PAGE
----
SpaceX launches Maxar’s first WorldView Legion satellites on Falcon 9 flight from Vandenberg Space Force Base – Spaceflight Now


A Falcon 9 rocket lifts off from Vandenberg Space Force Base in California, carrying the first pair of WorldView Legion satellites for Maxar Space Systems. Image: SpaceX

SpaceX completed the first of a planned pair of Falcon 9 launches on Thursday, hours after it worked with NASA to relocate its Crew Dragon spacecraft on the International Space Station. First up to launch was a pair of Maxar Space Systems’ WorldView Legion satellites.

Liftoff from Space Launch Complex 4 East (SLC-4E) at Vandenberg Space Force Base happened at 11:36 a.m. PDT (2:36 p.m. EDT, 1836 UTC), which was the opening of a 14-minute window.

The first stage booster supporting this mission, B1061, launched for a 20th time, becoming the third booster to reach this milestone. It previously launched two astronaut missions (Crew-1 and Crew-2), two smallsat rideshare missions (Transporter-4 and Transporter-5) as well as nine Starlink missions.

About 8.5 minutes after liftoff, B1061 touched down back at Landing Zone 4 (LZ-4). This was the 18th landing to date at LZ-4 and the 303rd booster landing for SpaceX.

Last week, SpaceX noted that it was in the process of qualifying its Falcon boosters for up to 40 flights.

Here’s lookin’ at you, Earth

Onboard the Falcon 9 are a pair of WorldView Legion satellites. These are the first two of a planned six-satellite constellation for Maxar. Once all six of these Earth-observing satellites are on orbit, they will allow Maxar’s customers to revisit views of a particular location up to 15 times per day.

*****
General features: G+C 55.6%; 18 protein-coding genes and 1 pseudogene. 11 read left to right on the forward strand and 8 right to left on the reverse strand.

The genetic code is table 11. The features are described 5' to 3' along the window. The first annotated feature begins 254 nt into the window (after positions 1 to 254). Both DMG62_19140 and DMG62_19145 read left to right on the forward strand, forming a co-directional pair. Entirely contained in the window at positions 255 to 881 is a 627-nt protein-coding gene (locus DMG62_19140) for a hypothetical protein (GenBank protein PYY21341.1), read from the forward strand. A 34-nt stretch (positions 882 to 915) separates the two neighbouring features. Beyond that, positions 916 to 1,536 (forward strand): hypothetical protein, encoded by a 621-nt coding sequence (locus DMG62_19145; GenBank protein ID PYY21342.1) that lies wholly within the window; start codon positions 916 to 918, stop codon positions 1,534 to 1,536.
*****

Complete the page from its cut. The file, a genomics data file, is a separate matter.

The current satellites the company has on-orbit are able to revisit a site two times per day.

Maxar’s WorldView Legion satellites are built on the first of the company’s Maxar 500 Series satellite buses. They’re described as “a mid-size platform that can be tailored for multiple missions and orbits.”

he first two WorldView Legion spacecraft are shown here at Maxar Space Systems’ manufacturing facility in Palo Alto, California, ahead of shipment to launch base. Image: Maxar

“WorldView Legion and the Maxar 500 series platform is the culmination of decades of experience in building satellites for customer missions,” said Chris Johnson, Maxar Space Systems CEO, in a statement. “We are excited to reach this important program milestone and look forward to continued partnership on the program.”

The company partnered with Raytheon Missiles and Defense to develop the instrument suite onboard the satellite. It will be able to view the Earth in what Maxar describes “30 cm-class imagery”

“While the multispectral bands are similar to what our current satellites provide, what’s new on WorldView Legion is that our teams have more control to expose each band individually,” Maxar said in a statement. “These improvements allow customers to more easily determine what objects on the ground are made of using our satellite imagery. For example, we can more easily distinguish what is vegetation versus what is manmade material. These enhancements also minimize sensitivity to water vapor.”

Maxar also markets its technology as a way to augment other U.S. national security assets on orbit. It points to its ability to monitor “the development of nuclear and ballistic missile capabilities in North Korea and Iran” as well as offering what it calls Vessel Detection Services (VDS).

Dragons and Falcons flying

In addition to launching the WorldView Legion satellites, SpaceX was also busy both at the International Space Station and over in Florida.

At 8:51 a.m. EDT (1251 UTC), SpaceX and NASA undocked the Crew Dragon Endeavour from the forward port of the Harmony module to shift it to the zenith (space-facing) port. Physical separation from the ISS occurred at 8:57 a.m. EDT (1257 UTC).

The relocation process took about an hour. Soft capture was confirmed at 9:46 a.m. EDT (1346 UTC).

Meanwhile, another SpaceX team was preparing to launch a batch of Starlink satellites onboard another Falcon 9 rocket from Cape Canaveral Space Force Station. The Starlink 6-55 mission is set to be the 30th dedicated flight for SpaceX’s growing low Earth orbit constellation.

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